On a blustery, subfreezing night in a sandbagged guard tower, Army Spc. Anthony Ross, 24, of Carson, Calif., twisted and spun in a brief dance. Sometimes Ross does push-ups on guard duty to stay alert, sometimes he dances.
His fellow boredom-fighter for the evening, Sgt. Ulisses Monteoncruz, 21, of Los Angeles, looked up, then went back to the tedium of scanning the rolling, muddy terrain behind the base through a night-vision device that rendered it in shades of gray.
Guard-tower duty is seldom exciting, and it’s particularly tedious in Afghanistan in winter, as hundreds of American soldiers in towers across the country that same night were painfully aware. And Ross knew that in a week or two, when he’d rotate off tower duty back to his regular job – patrolling the roads to clear them of improvised bombs – there probably wouldn’t be much action then, either.
For a little while.
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Scholars debate whether the war in Afghanistan has been America’s longest, but as one last “combat season” is about to begin before most U.S. troops leave, there’s little doubt that this war has been America’s most cyclical.
For more than 11 years, U.S. and NATO troops have followed an odd annual rhythm, a pattern so obvious – whether measured in casualty figures or the number of insurgent attacks – that Pentagon officials, the soldiers on the ground and journalists alike casually refer to the annual “fighting season.” Generally, they describe it as beginning and ending with the warmer months. The winter lull is ascribed to snowbound mountain passes that prevent insurgents from moving between their refuges in Pakistan and the fighting grounds in Afghanistan.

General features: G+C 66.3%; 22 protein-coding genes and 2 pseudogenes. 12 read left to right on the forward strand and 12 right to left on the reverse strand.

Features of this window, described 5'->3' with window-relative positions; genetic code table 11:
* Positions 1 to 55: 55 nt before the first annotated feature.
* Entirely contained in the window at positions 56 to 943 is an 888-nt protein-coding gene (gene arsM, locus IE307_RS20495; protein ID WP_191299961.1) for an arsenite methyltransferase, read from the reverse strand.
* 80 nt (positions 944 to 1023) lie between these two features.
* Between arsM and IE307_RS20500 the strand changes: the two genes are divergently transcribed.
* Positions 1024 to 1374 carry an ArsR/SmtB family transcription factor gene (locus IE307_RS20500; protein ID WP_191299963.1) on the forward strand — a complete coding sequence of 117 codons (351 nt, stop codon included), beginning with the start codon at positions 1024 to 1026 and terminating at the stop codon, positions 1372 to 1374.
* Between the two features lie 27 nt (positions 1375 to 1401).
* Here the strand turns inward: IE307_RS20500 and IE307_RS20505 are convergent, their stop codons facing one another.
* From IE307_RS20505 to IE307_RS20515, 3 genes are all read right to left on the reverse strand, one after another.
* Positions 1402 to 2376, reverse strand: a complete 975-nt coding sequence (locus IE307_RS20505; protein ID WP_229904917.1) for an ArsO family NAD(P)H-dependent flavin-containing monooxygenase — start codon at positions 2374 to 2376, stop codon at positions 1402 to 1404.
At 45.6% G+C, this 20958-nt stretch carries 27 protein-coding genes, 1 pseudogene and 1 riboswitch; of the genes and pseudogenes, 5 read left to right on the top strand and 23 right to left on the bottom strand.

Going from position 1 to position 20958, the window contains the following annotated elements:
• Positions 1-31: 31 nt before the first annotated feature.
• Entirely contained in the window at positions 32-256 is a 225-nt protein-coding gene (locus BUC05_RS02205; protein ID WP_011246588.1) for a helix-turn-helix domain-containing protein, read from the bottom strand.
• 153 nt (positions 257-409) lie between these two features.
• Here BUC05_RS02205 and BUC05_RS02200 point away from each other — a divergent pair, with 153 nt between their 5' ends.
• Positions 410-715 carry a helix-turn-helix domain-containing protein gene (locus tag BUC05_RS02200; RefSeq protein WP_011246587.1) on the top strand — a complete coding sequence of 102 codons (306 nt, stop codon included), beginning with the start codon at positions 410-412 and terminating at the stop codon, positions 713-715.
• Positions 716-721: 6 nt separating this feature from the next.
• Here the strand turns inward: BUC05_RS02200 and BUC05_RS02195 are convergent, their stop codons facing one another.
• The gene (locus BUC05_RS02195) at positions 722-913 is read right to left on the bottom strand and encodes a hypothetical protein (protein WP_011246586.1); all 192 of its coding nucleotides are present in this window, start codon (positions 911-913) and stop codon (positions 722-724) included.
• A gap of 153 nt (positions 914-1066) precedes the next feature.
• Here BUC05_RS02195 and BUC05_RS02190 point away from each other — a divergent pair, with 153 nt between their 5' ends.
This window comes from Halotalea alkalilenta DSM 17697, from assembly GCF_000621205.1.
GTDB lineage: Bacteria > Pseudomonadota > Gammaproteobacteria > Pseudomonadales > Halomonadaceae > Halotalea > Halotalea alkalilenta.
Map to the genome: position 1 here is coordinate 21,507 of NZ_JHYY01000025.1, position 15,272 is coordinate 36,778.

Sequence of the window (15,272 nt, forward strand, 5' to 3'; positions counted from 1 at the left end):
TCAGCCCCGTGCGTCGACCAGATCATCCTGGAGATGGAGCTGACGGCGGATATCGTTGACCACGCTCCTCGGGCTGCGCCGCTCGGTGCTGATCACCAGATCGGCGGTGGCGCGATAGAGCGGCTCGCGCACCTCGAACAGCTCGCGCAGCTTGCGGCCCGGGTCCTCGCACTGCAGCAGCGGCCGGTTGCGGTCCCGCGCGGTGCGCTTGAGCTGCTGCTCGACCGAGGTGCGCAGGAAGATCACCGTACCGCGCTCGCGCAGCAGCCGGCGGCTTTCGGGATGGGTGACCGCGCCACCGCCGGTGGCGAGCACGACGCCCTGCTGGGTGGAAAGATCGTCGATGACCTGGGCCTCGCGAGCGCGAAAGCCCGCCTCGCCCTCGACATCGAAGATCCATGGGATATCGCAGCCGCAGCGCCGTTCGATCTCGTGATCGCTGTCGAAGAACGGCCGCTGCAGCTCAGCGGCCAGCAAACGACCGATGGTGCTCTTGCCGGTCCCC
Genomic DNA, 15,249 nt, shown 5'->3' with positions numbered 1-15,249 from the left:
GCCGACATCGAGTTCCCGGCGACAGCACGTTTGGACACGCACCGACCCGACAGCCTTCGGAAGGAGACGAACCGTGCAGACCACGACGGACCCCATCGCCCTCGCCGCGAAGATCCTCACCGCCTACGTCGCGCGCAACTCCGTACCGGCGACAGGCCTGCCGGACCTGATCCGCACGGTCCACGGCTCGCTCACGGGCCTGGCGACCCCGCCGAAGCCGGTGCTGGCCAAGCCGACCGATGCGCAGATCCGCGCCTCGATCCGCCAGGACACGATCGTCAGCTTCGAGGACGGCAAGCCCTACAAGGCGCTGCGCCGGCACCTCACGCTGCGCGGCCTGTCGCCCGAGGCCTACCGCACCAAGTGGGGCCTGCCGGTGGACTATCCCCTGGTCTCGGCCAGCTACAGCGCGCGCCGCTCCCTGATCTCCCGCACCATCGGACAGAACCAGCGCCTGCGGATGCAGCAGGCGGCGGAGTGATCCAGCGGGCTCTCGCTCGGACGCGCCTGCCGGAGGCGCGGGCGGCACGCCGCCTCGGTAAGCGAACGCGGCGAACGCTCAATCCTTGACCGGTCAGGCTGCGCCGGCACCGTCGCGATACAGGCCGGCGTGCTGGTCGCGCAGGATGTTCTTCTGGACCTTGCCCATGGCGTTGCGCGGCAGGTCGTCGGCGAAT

But that common wisdom isn’t exactly true, and may have distorted the real picture of how the war has evolved, counterinsurgency expert David Kilcullen says. He thinks that the Taliban, hit hard by U.S. and NATO forces in recent years, may have begun cautiously hoarding their fighters over the warm months, biding their time until the Americans leave. Having fighters in reserve will strengthen their bargaining position with the U.S.-backed Afghan government so that they can negotiate the best possible terms in a settlement.
“The insurgents have been in a kind of permanent winter mode since 2010, and because of the election next year and everything else, they’re on a different calculus now, where they basically are not thinking, ‘How do I gain the most possible military advantage?’ but instead, ‘How do I preserve the largest possible force while still staying sufficiently engaged so as to maintain pressure on my opposite number in any future negotiation?’ ”
Kilcullen, who’s been senior counterinsurgency adviser to Army Gen. David Petraeus in Afghanistan and Iraq, says the meaning of the combat lull is so misunderstood that he discourages the use of the term “fighting season” with anyone he works with on Afghanistan issues.
“It’s not as simple as in summer they fight and in winter they don’t,” he said. “If you live through more than a year or two there, you realize that there are a couple of lulls. There’s a lull that happens in sort of the April time frame. That’s the poppy harvest lull, where there is genuinely a reduction in the fighting because people go and harvest their poppy.”
The Taliban don’t stop fighting in winter, Kilcullen says. They simply turn their energies from combat in the rural areas to terrorism in the towns and cities, targeting important local and national officials.
“I would say a better description of the seasonality is that the insurgency doesn’t stop in the winter, it just goes urban,” he said.
Casualties are indeed much higher in the warm months, but Kilcullen said that to focus on sheer numbers was a mistake.
He cited the assassination attempt in December on Asadullah Khalid, the head of the Afghan domestic intelligence service, who was badly wounded. Khalid had built a reputation as a particularly aggressive foe of the Taliban.
“The sheer number of guys killed doesn’t track to the importance of any given hit,” he said. “If just three guys are killed in an attack, but those three guys killed were important Afghan ministers, that’s big, and Khalid, even though he wasn’t killed, that had a pretty significant political effect.”
The war’s characteristic cycles have another impact, said James Dobbins, a former U.S. special envoy to Afghanistan who’s now the director of the RAND International Security and Defense Policy Center: They make it hard for a commander to track progress.